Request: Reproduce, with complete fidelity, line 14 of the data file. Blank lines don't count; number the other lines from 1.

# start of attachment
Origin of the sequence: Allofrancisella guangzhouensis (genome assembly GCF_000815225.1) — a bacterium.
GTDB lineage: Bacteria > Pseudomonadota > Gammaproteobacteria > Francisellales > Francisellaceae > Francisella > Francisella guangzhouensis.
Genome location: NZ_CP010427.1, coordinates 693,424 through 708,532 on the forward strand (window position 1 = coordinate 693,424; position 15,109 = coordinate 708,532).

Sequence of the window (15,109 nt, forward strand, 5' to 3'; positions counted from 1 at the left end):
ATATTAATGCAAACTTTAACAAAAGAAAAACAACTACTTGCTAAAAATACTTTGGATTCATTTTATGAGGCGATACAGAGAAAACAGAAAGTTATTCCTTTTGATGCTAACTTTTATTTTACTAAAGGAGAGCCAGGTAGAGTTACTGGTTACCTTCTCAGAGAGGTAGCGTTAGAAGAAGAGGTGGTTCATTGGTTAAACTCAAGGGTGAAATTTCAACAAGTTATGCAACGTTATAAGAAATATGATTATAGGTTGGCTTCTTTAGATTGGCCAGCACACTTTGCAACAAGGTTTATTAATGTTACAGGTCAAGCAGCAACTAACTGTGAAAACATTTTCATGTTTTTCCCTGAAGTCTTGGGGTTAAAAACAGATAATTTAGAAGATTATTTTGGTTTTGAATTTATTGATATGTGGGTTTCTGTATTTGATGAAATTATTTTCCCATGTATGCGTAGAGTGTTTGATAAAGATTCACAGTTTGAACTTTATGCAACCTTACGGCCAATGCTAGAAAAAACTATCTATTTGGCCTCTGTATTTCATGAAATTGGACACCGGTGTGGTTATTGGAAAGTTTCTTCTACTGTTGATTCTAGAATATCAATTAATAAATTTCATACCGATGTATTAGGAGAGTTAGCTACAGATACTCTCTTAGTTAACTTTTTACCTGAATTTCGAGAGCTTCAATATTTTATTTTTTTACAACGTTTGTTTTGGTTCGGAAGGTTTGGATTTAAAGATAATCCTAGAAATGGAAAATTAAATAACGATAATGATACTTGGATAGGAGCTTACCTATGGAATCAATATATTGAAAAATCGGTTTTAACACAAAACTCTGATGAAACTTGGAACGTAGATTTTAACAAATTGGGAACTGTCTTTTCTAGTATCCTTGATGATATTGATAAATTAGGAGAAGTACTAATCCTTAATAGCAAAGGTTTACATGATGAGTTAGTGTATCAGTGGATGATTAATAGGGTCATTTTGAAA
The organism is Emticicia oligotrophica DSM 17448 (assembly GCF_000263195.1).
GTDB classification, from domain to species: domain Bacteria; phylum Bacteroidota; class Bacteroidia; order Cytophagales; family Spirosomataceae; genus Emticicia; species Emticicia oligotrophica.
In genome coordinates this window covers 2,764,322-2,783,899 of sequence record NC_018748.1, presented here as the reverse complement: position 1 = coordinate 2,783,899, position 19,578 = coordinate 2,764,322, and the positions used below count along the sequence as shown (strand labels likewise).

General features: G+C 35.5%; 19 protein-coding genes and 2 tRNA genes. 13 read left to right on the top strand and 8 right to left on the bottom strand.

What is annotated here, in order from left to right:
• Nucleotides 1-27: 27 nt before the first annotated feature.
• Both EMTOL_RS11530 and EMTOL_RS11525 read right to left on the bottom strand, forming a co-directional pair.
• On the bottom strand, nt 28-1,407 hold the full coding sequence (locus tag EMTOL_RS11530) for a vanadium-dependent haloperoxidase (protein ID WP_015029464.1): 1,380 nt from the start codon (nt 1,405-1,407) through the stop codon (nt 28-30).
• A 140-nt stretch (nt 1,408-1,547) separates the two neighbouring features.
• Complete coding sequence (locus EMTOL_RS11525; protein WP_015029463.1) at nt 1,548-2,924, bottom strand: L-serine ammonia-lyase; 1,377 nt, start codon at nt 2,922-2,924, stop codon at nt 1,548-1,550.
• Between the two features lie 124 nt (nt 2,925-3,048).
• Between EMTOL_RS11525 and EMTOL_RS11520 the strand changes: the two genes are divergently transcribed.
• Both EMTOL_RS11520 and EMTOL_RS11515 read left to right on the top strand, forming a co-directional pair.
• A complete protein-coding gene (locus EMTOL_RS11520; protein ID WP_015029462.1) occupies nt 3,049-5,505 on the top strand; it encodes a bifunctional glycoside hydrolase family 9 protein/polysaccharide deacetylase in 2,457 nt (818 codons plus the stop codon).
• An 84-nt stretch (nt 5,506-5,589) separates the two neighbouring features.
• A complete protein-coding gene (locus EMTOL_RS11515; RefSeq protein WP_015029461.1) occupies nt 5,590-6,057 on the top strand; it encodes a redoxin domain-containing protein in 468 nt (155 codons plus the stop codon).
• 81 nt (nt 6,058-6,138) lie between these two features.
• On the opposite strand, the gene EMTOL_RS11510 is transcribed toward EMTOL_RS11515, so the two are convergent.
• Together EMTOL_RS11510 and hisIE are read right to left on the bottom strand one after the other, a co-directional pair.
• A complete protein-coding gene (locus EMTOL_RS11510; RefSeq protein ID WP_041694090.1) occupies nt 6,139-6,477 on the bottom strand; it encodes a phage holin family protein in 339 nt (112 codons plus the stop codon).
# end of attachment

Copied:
• A 140-nt stretch (nt 1,408-1,547) separates the two neighbouring features.